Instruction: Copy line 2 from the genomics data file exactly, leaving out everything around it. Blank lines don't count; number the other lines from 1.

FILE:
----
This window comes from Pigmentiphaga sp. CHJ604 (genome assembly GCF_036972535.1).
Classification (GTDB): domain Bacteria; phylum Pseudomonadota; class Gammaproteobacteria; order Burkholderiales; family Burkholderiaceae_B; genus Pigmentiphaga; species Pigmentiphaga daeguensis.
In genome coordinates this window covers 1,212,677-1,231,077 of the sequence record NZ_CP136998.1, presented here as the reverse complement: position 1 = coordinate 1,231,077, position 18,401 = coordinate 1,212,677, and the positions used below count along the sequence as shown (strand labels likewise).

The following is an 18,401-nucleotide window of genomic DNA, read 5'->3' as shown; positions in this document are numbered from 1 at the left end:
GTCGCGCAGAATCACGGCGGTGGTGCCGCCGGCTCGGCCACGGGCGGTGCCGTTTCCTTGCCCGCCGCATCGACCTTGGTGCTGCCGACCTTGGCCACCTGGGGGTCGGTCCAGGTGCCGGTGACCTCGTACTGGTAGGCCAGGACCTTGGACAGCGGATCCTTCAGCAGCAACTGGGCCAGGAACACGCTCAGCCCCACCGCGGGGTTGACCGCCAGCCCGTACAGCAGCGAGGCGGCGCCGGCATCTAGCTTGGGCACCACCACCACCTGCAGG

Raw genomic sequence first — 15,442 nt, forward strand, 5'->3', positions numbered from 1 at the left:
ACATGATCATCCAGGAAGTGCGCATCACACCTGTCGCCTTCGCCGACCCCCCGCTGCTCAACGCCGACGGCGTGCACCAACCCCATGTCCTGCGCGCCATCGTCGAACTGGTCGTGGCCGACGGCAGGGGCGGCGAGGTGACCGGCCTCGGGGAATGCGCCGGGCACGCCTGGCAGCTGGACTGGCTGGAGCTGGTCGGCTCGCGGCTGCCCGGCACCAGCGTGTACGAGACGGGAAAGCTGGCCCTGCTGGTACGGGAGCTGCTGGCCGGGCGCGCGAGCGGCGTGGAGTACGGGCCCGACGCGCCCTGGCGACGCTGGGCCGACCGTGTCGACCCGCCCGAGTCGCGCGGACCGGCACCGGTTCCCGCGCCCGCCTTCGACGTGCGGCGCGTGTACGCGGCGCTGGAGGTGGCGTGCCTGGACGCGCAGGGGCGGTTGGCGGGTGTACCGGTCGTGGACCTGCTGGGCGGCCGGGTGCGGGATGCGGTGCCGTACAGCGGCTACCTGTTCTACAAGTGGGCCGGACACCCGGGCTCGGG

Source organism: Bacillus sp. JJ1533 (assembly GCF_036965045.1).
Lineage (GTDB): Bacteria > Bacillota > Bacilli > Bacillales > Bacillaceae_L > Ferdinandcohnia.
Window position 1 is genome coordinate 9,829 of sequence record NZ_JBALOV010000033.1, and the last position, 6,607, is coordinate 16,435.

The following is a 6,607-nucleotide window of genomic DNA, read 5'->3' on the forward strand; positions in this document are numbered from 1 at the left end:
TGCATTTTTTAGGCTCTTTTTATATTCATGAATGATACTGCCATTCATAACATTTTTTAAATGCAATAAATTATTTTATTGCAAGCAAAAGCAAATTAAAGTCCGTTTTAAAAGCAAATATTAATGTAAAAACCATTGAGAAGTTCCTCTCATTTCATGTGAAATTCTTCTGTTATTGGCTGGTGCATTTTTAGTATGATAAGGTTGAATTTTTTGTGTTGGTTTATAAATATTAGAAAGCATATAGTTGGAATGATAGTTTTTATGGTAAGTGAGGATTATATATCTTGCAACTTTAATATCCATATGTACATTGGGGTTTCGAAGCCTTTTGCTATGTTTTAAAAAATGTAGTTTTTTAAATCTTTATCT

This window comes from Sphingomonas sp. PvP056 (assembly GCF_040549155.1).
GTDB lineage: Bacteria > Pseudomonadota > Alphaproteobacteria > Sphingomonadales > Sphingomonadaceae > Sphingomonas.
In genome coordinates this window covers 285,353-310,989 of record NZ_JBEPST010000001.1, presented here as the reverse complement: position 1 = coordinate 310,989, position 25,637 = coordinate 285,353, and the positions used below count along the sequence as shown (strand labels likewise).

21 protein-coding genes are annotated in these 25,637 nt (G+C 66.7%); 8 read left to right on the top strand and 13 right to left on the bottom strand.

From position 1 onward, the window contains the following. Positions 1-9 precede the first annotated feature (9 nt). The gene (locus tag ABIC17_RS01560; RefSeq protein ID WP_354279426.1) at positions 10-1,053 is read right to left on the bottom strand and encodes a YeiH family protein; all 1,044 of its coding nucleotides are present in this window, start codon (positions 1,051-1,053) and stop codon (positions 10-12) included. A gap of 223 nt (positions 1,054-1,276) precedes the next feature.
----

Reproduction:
Classification (GTDB): domain Bacteria; phylum Pseudomonadota; class Gammaproteobacteria; order Burkholderiales; family Burkholderiaceae_B; genus Pigmentiphaga; species Pigmentiphaga daeguensis.